Courts and Jurisdiction

Stubborn and Rebellious son

In parashath Shofetim [Deuteronomy 16:18-21:9], we learned that we were to take any case- which was too wonderful for the local magistrates- to the place YHWH chose to set His name- to the Kohanim and Judges presiding in those days and in that place [Deuteronomy 17:8-13].

 

In parashath Khi Theitzei [Deuteronomy 21:10-25:19], we are given the example of a case concerning a son who will not obey his parents- even after they have corrected him. In this case, the parents were told to seize the child and take him to the gates of his city and to the elders of his city and explain the case. The child is then stoned to death [Deuteronomy 21:18-21].

Here is a clear case which was investigated and the accused was clearly guilty; the child was not taken to the Place and to the Kohanim and Judges, but to his own city and to his own elders. The people of his city would have been familiar with the case and knew that the parents were speaking truthfully and the child- indeed- was stubborn and rebellious.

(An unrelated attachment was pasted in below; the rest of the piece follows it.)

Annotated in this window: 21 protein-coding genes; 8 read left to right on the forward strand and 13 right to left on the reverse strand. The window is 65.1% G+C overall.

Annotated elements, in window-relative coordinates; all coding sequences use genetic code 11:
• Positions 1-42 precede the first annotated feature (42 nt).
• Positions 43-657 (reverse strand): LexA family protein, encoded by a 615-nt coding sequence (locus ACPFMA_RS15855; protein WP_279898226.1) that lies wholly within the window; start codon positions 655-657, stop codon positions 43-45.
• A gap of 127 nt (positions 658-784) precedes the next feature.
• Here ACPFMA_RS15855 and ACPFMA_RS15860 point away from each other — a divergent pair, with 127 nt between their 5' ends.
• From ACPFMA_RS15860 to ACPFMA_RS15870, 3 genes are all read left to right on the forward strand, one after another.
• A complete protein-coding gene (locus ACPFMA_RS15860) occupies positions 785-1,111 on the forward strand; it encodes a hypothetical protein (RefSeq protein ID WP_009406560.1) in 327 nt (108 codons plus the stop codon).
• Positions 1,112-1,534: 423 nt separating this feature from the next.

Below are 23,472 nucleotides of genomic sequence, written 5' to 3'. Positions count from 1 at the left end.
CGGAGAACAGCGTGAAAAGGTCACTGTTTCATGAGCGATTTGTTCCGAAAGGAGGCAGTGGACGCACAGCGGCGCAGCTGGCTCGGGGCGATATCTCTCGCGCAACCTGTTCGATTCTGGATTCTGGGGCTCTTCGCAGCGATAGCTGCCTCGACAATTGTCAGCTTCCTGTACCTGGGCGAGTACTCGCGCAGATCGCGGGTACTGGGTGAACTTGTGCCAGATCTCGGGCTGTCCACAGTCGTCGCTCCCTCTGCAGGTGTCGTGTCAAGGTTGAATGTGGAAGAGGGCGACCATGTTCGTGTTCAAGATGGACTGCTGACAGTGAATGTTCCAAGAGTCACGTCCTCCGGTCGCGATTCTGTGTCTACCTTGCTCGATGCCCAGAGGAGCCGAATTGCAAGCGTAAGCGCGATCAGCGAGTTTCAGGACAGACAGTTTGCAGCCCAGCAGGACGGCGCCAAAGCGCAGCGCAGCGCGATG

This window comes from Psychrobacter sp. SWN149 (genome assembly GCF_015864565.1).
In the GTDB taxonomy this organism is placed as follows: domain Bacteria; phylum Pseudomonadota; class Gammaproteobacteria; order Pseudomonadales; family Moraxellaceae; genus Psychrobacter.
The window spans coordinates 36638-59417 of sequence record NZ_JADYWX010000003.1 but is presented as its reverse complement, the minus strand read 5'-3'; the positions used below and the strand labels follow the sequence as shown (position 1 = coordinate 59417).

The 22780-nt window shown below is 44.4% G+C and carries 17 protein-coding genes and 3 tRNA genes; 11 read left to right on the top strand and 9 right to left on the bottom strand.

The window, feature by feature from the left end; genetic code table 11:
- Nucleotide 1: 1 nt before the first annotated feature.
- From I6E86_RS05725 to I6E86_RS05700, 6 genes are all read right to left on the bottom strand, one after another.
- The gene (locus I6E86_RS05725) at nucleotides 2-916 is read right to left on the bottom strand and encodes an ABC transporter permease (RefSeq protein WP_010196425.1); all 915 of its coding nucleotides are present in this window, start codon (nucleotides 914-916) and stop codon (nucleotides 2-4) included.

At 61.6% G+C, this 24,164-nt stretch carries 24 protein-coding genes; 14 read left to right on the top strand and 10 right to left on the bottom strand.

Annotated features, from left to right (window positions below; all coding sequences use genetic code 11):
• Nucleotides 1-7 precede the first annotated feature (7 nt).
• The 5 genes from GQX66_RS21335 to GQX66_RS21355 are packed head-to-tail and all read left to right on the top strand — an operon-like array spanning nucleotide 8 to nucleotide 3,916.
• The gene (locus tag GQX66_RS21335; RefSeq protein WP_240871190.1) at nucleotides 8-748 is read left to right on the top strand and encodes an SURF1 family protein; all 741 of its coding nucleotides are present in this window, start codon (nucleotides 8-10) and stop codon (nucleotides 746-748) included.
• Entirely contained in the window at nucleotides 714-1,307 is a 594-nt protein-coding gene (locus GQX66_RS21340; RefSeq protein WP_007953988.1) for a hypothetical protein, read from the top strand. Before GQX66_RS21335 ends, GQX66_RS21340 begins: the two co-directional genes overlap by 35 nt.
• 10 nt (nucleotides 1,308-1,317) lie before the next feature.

In last parashath Shofetim, we were given the example of an accidental death; the one which killed his neighbor had the opportunity to flee to the city of refuge [Deuteronomy 19:4-13]. In the city of refuge, he was afforded the right to trial and present his case. The Kohanim were to take the man to that Place and to the Kohanim and Judges in those days who were to diligently examine the case. If found guilty, the man was delivered to the redeemer of blood for execution. If found not guilty, he was remanded to the custody of the city of refuge until the death of the Kohen Gadhol [Numbers 35:25, 28].

In this last case, the accused was taken to the High Court and tried. This is because, in the case of accidental murder, there would be no partiality due to familial relations in the city in which the accused and his neighbor might have lived. He would be given a fair trial.

About Ya'aqov ben Yisrael

I am simply a man with questions and trying to figure out the answers; my greatest joys are found in the study of Torah: its language and exegesis.
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